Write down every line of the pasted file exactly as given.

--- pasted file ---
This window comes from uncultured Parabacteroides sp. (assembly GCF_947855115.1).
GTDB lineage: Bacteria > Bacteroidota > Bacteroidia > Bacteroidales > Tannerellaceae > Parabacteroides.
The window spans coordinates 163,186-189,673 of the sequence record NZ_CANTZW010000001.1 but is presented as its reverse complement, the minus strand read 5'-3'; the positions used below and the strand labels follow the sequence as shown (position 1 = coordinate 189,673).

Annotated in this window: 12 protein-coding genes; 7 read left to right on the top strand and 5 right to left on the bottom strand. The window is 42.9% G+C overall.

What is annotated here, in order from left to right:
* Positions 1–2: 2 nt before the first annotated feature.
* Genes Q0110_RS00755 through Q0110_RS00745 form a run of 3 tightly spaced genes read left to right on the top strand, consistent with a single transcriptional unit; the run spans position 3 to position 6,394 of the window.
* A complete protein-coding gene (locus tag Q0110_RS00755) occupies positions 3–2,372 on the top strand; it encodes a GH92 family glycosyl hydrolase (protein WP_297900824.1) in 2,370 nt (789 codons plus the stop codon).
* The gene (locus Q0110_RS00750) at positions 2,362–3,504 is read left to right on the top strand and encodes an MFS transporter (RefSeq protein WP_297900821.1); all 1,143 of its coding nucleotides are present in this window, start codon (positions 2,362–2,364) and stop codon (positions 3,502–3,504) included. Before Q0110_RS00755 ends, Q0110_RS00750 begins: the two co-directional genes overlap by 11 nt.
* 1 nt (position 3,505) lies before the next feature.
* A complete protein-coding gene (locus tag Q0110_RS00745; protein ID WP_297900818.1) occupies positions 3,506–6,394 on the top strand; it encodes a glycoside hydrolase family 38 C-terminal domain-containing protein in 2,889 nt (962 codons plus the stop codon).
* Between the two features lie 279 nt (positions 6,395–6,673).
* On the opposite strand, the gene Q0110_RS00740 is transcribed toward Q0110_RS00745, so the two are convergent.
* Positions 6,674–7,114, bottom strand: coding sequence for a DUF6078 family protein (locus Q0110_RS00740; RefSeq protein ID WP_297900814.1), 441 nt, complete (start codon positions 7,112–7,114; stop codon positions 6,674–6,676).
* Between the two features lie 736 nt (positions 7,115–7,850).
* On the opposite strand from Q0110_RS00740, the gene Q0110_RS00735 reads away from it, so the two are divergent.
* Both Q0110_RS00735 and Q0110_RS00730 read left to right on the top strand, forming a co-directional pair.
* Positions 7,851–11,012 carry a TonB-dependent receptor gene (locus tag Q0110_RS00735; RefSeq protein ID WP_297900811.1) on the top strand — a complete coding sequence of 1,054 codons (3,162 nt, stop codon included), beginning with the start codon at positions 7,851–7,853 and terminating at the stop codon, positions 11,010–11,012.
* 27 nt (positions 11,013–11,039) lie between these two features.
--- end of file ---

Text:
This window comes from uncultured Parabacteroides sp. (assembly GCF_947855115.1).
GTDB lineage: Bacteria > Bacteroidota > Bacteroidia > Bacteroidales > Tannerellaceae > Parabacteroides.
The window spans coordinates 163,186-189,673 of the sequence record NZ_CANTZW010000001.1 but is presented as its reverse complement, the minus strand read 5'-3'; the positions used below and the strand labels follow the sequence as shown (position 1 = coordinate 189,673).

Annotated in this window: 12 protein-coding genes; 7 read left to right on the top strand and 5 right to left on the bottom strand. The window is 42.9% G+C overall.

What is annotated here, in order from left to right:
* Positions 1–2: 2 nt before the first annotated feature.
* Genes Q0110_RS00755 through Q0110_RS00745 form a run of 3 tightly spaced genes read left to right on the top strand, consistent with a single transcriptional unit; the run spans position 3 to position 6,394 of the window.
* A complete protein-coding gene (locus tag Q0110_RS00755) occupies positions 3–2,372 on the top strand; it encodes a GH92 family glycosyl hydrolase (protein WP_297900824.1) in 2,370 nt (789 codons plus the stop codon).
* The gene (locus Q0110_RS00750) at positions 2,362–3,504 is read left to right on the top strand and encodes an MFS transporter (RefSeq protein WP_297900821.1); all 1,143 of its coding nucleotides are present in this window, start codon (positions 2,362–2,364) and stop codon (positions 3,502–3,504) included. Before Q0110_RS00755 ends, Q0110_RS00750 begins: the two co-directional genes overlap by 11 nt.
* 1 nt (position 3,505) lies before the next feature.
* A complete protein-coding gene (locus tag Q0110_RS00745; protein ID WP_297900818.1) occupies positions 3,506–6,394 on the top strand; it encodes a glycoside hydrolase family 38 C-terminal domain-containing protein in 2,889 nt (962 codons plus the stop codon).
* Between the two features lie 279 nt (positions 6,395–6,673).
* On the opposite strand, the gene Q0110_RS00740 is transcribed toward Q0110_RS00745, so the two are convergent.
* Positions 6,674–7,114, bottom strand: coding sequence for a DUF6078 family protein (locus Q0110_RS00740; RefSeq protein ID WP_297900814.1), 441 nt, complete (start codon positions 7,112–7,114; stop codon positions 6,674–6,676).
* Between the two features lie 736 nt (positions 7,115–7,850).
* On the opposite strand from Q0110_RS00740, the gene Q0110_RS00735 reads away from it, so the two are divergent.
* Both Q0110_RS00735 and Q0110_RS00730 read left to right on the top strand, forming a co-directional pair.
* Positions 7,851–11,012 carry a TonB-dependent receptor gene (locus tag Q0110_RS00735; RefSeq protein ID WP_297900811.1) on the top strand — a complete coding sequence of 1,054 codons (3,162 nt, stop codon included), beginning with the start codon at positions 7,851–7,853 and terminating at the stop codon, positions 11,010–11,012.
* 27 nt (positions 11,013–11,039) lie between these two features.